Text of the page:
It all started last September. I occasionally go through the photos users upload to Santa Clara County (where I live) in eBird to see what is being crushed, misidentified, etc. I was surprised to come across a Clay-colored Sparrow, a solid if unspectacular rarity here, as it did not show up on either my Santa Clara needs alert or the rarity alert. And according to the date and location of the checklist, I had been at the same spot at the same time! What gives? Why wasn't it reported anywhere? Well, users can hide their birds from needs and rarity alerts, but still continue to contribute to eBird's public output. I didn't understand why this observer, who I will call "Lori Myers", wanted to hide their birds from everyone else, but it wasn't long before I figured it out. Looking at eBird's Top 100 for Santa Clara County for 2018, Lori Myers was doing a County Big Year.

Ugh. Ok. Lori wants to chase other people's rarities (evident by looking at her eBird photo gallery), but doesn't want to share the ones she finds? That's fucked up and pretty stupid...but in one respect it makes total sense. She is listing to win. I disagree with it, it makes big year birders even more unappealing than they already are, it could result in other local birders missing out on chaseable rarities...but I get it.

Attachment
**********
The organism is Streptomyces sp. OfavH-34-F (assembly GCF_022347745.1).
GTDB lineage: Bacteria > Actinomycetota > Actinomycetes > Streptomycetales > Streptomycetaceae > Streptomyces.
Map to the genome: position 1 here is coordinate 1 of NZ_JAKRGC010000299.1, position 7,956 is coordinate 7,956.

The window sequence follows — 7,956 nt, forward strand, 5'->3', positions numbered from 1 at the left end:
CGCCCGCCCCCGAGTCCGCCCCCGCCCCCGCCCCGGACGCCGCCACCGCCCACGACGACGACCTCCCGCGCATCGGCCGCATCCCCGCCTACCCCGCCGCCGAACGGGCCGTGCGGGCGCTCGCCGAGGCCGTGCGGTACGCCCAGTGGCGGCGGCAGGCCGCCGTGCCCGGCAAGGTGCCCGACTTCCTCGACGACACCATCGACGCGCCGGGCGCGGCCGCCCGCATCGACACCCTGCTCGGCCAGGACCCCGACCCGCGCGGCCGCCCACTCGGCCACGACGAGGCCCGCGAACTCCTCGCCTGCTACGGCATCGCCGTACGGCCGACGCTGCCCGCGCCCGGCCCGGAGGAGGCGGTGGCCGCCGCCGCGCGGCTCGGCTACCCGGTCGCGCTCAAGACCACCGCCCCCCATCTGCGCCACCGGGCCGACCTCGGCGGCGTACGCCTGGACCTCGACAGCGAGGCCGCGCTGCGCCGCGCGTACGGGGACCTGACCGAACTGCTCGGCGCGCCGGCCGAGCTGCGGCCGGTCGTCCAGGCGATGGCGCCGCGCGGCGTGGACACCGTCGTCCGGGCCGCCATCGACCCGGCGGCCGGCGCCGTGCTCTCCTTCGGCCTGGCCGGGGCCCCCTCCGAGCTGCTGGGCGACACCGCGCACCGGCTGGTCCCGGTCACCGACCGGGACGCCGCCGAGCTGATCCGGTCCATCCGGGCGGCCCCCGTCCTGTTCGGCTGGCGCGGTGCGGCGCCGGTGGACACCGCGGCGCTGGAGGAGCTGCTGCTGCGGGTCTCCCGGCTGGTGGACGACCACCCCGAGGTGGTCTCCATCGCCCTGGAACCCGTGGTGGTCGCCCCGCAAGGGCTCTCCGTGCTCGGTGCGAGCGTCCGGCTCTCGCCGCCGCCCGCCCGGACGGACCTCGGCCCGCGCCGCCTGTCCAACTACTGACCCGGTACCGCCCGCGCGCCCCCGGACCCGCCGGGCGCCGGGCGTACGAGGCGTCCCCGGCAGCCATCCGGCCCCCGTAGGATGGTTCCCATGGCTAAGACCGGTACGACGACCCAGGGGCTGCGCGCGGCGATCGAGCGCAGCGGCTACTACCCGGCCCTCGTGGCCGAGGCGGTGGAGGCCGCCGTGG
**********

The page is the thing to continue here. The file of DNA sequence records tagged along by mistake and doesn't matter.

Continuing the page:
After being clued in to what Lori Myers was doing, and keeping an eye on photos she was submitting in the county, it became clear she was finding a lot of rare birds on an alarmingly regular basis. I guess Lori didn't have a job? I was briefly impressed, as I had never met this person and she was seemingly finding and documenting a lot of cool birds considering she was decidedly not one of the more skilled birders in the area - she seemed to be mainly a photographer. I even chased one of her birds, which is one of the low points in my life.

Strong with The Force I am...but not that strong.

It did not take long before I stretched out with my feelings, to listen to the The Force, and The Force started telling me that something was Wrong. I was wrong about her. Deeply, treacherously wrong. Lori Myers was finding too many rarities. Santa Clara County does not host as many rarities as the coastal counties, and Lori was finding vagrants at a clip that would be impressive for anywhere in the state. I then started looking more closely at the photos she was posting - *every* rarity she claimed had an accompanying photo, which just doesn't happen. And in the photos themselves, I started noticing patterns of irregularities...really weird crops, missing metadata, perches/backgrounds/weather that I knew were not consistent with what the locations looked like, or other photos in the same checklists.